The closed-ended questionnaire was prepared in English and consisted of the 16 key questions of OHRQoL identified in the OHQoL-UK© by McGrath et al. 2000. [13, 15] The questionnaire was pre-tested among a group of medical hospital outpatients and university students before it was administered to the study participants. The questions of how oral health is related to quality of life was patterned after OHQoL-UK© [13, 15, 22, 30, 31] and described in two dimensions "effects" and "impacts".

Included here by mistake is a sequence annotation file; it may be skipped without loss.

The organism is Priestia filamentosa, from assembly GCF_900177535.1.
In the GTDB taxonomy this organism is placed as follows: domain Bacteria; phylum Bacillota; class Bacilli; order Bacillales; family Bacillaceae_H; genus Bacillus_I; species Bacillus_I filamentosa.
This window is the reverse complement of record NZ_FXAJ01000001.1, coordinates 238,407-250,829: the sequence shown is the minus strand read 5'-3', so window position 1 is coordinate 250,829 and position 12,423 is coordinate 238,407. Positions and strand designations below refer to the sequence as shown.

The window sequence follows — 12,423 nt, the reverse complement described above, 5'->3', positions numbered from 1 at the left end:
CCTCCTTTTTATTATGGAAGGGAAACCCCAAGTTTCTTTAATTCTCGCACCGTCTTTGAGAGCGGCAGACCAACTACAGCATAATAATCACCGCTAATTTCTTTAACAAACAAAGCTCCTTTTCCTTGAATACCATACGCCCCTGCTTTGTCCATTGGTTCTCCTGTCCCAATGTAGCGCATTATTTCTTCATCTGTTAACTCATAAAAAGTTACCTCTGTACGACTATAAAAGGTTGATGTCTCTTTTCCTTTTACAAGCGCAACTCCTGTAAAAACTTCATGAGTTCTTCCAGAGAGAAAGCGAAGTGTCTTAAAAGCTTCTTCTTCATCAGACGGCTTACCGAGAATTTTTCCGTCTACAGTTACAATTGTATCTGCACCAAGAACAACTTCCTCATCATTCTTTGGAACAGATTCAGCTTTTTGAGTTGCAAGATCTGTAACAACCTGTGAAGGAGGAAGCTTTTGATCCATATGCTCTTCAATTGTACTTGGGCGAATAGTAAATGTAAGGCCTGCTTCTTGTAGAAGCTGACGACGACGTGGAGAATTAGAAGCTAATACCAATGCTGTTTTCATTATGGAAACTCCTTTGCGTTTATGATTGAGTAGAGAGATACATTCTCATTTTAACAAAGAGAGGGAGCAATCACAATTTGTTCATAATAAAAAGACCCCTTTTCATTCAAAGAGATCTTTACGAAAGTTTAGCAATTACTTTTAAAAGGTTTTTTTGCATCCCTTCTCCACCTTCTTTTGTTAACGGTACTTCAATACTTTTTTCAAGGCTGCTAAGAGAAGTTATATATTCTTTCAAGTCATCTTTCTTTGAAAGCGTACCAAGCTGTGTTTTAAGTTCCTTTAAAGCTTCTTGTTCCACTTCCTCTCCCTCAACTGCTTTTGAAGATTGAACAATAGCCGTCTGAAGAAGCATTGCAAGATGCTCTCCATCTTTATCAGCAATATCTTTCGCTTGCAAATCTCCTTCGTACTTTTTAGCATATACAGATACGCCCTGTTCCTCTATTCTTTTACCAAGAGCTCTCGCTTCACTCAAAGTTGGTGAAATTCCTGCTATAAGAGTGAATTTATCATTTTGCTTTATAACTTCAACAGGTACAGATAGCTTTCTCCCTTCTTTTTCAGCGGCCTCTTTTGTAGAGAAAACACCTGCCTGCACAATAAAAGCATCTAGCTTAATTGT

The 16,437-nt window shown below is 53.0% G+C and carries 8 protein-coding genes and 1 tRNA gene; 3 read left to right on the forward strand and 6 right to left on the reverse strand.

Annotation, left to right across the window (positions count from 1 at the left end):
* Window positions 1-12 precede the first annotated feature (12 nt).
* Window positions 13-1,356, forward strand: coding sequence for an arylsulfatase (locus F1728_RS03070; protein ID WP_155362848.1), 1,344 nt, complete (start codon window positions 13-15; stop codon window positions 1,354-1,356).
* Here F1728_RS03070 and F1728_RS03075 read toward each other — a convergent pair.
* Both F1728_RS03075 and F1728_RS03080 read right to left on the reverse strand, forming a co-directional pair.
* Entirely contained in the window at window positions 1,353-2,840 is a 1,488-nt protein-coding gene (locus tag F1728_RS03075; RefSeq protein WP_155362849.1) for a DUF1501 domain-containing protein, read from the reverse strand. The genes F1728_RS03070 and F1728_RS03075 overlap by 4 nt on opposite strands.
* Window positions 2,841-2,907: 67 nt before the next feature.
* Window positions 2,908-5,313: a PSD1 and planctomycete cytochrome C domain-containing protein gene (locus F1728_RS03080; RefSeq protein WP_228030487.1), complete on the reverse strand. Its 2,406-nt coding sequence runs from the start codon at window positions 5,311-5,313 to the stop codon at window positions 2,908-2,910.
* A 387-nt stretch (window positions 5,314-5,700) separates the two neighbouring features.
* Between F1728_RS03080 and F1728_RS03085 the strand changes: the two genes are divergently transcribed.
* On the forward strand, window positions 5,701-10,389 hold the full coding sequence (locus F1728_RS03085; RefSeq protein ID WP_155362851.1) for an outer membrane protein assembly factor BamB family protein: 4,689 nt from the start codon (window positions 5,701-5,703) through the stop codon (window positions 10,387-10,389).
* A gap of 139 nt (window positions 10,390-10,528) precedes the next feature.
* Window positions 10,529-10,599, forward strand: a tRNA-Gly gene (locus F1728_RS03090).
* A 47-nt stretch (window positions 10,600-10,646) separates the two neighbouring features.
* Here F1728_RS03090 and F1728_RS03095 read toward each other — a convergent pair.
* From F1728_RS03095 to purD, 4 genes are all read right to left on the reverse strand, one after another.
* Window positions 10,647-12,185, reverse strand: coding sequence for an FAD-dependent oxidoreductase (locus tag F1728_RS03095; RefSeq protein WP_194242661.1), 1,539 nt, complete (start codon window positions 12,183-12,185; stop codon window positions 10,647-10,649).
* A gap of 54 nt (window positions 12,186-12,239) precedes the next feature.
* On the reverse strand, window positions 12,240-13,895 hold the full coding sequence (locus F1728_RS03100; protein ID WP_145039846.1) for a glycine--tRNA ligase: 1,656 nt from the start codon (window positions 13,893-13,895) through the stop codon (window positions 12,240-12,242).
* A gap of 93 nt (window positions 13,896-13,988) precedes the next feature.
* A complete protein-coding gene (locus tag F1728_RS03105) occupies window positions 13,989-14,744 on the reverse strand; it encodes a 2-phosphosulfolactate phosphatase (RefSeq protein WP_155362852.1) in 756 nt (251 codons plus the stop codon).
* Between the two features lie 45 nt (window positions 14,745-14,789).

The effect dimension included three domains (physical effects, psychological effects and social effects), and the impacts dimensions included three impact item questions (impact on daily activities, chewing ability and talking to people). The "impact" item questions used in this study included only 3 item questions from the original OHQoL-UK©, and was analyzed separately from the "effect" portion of the instrument. Participants were interviewed using closed-ended questions, such as; "What affect does your oral health have on your eating or enjoyment of food"? Possible responses on the "effect" were: "Very Good, Good, None, Bad, Very Bad". For example, a question on impact was: "Have problems with your teeth or gums affected your daily activities such as your work or hobbies? Possible responses were: all of the time, most of the time, some of the time, little of the time, none of the time. Each item was scored on a Likert scale from 1 to 5, with a "very bad effect" scored as 1, very good effect as 5, and no effect as 3. The sum of individual item responses were added together to generate an overall OHQoL-UK© score with possible values ranging from 16–144. Additionally, the sum of the responses to items in each domain (physical, psychological, and social) produced subdomain scores. Other data collected were age, self-reported oral health problems, dental visits, gender, ethnicity, number of teeth they possessed, and educational status.